Queer films and television online

Exhausted Netflix and looking for more content for your lock down viewing pleasure? Perused our online gallery of Queer Algorithms and want to learn more?

We have made a selection of LGBTQI+ films and television series that are available to watch in full for free online (no monthly subscriptions necessary!) All of the below videos are made in New Zealand, exploring queer issues and icons from the 1960s up until last year. 

Happy viewing! 

Carmen, 1989

Full length television series available on NZ On Screen

A list of queer New Zealand films would not be complete without this ground breaking documentary on iconic trans activist Carmen Rupe. Geoff Steven’s documentary traces Carmen’s life story and cultural impact. Born in Taukarunui in 1936, Carmen went on to be a dancer, brothel and cafe owner, and one of the first non-MPs to appear before the Privileges Committee. This documentary fuses contemporary footage of Carmen with extended fantasy sequences (that feature artist Mika Haka) to illustrate key moments from her past. 

Watch it here.



Loading Docs 2017 – He Kākano Ahau: From the Spaces in Between

Short web doco available on NZ On Screen

Every year pride parades celebrate LGBTQI culture and pride. But Wellington takatāpui activist, Kassie Hartendorp, feels alienated from the flamboyant festivity. “It’s glittery, it’s fun, it’s fabulous. It feels empty. I don’t really know what the point is sometimes, you know.” In this Loading Doc short documentary, Hartendorp talks about wanting pride celebrations to be more inclusive of takatāpui. She faces a dilemma when her takatāpui kapa haka group are invited to perform at the Wellington Pride Parade.

Watch it here. 


Pansy, 2001

Full length television documentary available on NZ On Screen

This TV documentary sees director Peter Wells look at his life “through pansy-tinted glasses”. Motivated by the anniversary of his brother’s 1989 death from AIDS-related complications, Wells’ film charts his path to becoming a pioneering gay filmmaker and writer: from growing up fascinated by colour and the glamour of royalty in conservative Port Chevalier in the 1950s, to baking, and deciding to come out when he was drafted to fight in Vietnam. As befits an artist whose credits include Desperate Remedies, the treatment is distinctive: a mixture of documentary, (aptly) flowery home movie, and quiet reflection.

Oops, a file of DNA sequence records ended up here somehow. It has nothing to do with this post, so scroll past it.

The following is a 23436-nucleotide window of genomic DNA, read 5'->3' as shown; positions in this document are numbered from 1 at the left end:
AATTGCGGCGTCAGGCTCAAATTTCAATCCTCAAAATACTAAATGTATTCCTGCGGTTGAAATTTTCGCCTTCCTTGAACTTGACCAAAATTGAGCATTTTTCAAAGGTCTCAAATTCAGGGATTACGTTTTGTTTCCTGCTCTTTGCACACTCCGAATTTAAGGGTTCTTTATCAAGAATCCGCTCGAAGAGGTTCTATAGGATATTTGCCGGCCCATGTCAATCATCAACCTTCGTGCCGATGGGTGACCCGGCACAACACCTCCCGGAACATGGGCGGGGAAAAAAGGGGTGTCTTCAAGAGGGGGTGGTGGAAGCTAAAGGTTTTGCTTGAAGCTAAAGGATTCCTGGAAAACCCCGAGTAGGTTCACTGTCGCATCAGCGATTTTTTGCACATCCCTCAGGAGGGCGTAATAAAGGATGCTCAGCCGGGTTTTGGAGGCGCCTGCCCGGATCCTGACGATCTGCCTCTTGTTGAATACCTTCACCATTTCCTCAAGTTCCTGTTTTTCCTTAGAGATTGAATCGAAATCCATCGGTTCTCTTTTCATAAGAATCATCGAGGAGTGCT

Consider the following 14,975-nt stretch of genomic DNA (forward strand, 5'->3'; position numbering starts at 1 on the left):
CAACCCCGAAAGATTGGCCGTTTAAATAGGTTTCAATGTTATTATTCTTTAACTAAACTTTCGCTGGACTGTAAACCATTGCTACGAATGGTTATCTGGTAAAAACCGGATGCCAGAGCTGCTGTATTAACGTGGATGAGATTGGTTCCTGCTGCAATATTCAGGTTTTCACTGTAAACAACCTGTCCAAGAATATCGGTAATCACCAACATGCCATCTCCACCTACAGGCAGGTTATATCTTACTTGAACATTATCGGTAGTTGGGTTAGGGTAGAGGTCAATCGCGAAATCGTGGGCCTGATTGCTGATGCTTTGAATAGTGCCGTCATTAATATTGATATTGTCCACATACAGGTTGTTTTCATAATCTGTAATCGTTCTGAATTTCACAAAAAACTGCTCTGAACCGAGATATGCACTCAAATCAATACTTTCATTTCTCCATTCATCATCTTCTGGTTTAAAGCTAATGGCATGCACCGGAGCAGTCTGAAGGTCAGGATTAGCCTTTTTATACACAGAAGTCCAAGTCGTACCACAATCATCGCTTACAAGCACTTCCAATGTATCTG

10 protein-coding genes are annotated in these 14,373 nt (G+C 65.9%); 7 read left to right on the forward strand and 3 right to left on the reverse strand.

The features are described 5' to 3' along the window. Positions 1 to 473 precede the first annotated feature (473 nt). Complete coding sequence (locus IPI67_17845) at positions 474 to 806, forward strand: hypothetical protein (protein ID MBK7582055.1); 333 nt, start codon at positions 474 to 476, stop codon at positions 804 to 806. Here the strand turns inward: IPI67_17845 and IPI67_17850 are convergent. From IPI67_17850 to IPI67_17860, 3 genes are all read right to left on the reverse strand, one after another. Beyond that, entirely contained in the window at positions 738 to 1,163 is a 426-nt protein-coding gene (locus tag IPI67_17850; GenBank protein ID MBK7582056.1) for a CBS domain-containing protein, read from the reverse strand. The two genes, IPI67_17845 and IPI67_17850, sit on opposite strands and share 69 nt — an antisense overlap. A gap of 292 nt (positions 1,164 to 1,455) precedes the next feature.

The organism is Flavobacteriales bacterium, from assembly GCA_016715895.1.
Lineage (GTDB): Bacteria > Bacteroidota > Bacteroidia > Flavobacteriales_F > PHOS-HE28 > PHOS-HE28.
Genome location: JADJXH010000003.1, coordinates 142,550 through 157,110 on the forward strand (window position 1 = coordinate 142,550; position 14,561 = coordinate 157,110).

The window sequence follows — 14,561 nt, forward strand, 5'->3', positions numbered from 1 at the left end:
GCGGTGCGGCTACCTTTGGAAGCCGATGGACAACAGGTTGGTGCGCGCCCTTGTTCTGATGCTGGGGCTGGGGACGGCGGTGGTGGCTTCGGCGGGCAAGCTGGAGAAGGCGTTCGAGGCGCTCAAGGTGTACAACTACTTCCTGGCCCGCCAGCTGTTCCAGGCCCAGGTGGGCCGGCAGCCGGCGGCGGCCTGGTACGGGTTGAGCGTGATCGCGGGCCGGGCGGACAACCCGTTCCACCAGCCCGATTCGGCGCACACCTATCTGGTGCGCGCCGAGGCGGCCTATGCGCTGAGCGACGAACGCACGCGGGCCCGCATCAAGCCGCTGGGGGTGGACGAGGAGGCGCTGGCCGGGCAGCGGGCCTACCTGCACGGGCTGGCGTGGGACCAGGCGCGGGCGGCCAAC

Watch it here. 


Life is Easy, 2019

Television series, available to watch on TVNZ OnDemand

This locally-made web series is more than your typical body-swap comedy. Millenial BFFs Jamie-Li and Curtis wake up in each other’s bodies and are forced to confront issues of race, sex and gender. 

Watch it here. 


Pot Luck, 2015

Web series available to watch on NZ On Screen 

Created by New Zealand Film & Television School tutor Ness Simons, Pot Luck became the country’s first lesbian web series. It follows three Wellington friends who get together every week for a shared dinner. The trio challenge each other to achieve the impossible — Mel (actor/director Nikki Si’ulepa) has to keep her promiscuous hands to herself until shy Debs (British actor Anji Kreft) finds romance, while Beth (Tess Jamieson-Karaha) needs to find the courage to tell her mother she’s gay. 

Watch it here. 


Hudson and Halls – A Love Story

Television documentary available to watch on NZ On Screen

Peter Hudson and David Halls were the stars of their own cooking show on NZ telelvision from 1976 to 1986. The couple (“are we gay? Well we’re certainly merry”) turned cooking into comedy, and won Entertainer of the Year at the 1981 Feltex Awards. This 73-minute documentary explores their enduring relationship and tragic passing — from memorable early days entertaining dinner guests at home and running a shoe store, through to television fame in NZ and the UK. The interviews include close friends and many of those who worked with them in television.

Watch it here.